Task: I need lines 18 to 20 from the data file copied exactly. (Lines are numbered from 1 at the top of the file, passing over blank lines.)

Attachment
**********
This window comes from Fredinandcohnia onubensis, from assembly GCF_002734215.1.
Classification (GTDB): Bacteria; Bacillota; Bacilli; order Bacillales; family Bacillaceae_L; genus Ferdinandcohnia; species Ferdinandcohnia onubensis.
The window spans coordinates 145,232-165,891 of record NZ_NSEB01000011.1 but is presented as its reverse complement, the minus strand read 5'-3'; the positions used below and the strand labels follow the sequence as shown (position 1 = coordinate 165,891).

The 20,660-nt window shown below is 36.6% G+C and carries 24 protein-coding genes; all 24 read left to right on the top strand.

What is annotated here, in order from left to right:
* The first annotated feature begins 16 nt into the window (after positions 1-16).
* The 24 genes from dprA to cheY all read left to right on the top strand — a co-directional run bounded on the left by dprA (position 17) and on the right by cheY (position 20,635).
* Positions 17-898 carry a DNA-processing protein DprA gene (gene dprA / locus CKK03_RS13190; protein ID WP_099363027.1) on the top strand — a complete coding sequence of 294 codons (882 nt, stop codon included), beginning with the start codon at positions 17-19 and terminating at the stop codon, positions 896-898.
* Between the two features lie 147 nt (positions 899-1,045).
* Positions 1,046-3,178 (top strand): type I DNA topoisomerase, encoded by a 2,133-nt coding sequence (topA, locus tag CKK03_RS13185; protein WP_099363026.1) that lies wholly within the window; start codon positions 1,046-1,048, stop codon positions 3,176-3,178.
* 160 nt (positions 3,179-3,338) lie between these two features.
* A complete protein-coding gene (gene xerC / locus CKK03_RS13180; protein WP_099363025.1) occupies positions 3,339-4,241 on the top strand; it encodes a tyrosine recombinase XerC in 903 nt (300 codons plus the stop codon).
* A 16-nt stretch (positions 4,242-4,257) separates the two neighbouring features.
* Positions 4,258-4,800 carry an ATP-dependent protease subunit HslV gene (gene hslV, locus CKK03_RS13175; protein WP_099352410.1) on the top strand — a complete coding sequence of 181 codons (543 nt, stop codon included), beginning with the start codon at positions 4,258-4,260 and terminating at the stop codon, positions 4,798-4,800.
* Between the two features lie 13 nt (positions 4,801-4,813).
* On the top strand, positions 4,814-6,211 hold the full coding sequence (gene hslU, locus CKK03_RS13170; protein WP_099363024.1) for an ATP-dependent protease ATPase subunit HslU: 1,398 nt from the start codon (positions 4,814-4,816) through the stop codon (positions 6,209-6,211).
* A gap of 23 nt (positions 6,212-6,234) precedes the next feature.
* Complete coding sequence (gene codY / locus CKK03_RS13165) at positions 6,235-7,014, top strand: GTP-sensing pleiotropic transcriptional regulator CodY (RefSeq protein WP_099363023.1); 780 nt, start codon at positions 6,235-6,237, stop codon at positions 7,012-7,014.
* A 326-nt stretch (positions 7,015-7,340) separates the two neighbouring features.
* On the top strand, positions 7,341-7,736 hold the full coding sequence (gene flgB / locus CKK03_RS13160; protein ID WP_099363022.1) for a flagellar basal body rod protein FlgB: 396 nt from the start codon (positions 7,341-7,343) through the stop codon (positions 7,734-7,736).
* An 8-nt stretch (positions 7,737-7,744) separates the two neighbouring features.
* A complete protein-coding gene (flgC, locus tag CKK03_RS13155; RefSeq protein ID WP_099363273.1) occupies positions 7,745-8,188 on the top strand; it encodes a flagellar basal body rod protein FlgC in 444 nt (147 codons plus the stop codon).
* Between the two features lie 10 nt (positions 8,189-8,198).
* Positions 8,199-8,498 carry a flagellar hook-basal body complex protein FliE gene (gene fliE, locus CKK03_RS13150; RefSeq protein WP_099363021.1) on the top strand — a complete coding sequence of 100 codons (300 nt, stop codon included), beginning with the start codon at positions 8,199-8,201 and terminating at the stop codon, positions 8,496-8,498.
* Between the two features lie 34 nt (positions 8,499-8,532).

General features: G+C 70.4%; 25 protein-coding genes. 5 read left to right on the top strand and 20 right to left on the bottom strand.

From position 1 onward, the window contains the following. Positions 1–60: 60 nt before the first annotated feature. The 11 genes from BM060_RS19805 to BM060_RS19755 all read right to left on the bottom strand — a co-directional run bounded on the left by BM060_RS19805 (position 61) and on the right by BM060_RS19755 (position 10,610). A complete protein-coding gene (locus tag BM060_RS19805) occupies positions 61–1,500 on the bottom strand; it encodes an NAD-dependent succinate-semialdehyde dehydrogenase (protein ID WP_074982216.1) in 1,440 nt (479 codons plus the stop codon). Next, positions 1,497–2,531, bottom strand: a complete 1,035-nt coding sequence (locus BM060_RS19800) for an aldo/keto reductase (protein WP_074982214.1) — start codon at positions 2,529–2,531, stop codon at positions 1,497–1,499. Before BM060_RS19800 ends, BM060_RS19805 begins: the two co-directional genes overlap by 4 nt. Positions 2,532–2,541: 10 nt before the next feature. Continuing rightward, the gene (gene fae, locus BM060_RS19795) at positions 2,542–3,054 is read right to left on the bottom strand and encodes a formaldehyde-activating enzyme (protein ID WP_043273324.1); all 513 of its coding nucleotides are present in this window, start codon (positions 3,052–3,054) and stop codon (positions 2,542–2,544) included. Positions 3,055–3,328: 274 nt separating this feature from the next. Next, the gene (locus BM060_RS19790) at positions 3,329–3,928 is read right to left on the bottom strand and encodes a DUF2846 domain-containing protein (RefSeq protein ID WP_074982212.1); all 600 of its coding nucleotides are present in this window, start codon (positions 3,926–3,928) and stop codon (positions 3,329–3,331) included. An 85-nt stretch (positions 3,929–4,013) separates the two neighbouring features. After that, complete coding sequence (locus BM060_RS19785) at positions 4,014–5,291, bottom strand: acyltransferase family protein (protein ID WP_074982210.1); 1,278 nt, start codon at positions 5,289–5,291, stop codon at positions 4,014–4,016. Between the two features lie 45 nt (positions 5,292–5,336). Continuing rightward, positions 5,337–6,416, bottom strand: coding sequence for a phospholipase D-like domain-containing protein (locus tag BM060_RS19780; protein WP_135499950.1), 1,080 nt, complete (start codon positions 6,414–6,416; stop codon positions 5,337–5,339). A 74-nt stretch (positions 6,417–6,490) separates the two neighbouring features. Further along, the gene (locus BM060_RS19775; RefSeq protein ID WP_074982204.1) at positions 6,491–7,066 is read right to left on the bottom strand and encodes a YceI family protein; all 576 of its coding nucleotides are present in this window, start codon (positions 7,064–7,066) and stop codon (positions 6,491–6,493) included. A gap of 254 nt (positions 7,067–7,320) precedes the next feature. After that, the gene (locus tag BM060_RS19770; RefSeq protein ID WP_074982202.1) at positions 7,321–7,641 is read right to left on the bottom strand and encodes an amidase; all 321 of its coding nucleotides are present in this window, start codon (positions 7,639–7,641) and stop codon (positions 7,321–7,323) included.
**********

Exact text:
* Complete coding sequence (gene codY / locus CKK03_RS13165) at positions 6,235-7,014, top strand: GTP-sensing pleiotropic transcriptional regulator CodY (RefSeq protein WP_099363023.1); 780 nt, start codon at positions 6,235-6,237, stop codon at positions 7,012-7,014.
* A 326-nt stretch (positions 7,015-7,340) separates the two neighbouring features.
* On the top strand, positions 7,341-7,736 hold the full coding sequence (gene flgB / locus CKK03_RS13160; protein ID WP_099363022.1) for a flagellar basal body rod protein FlgB: 396 nt from the start codon (positions 7,341-7,343) through the stop codon (positions 7,734-7,736).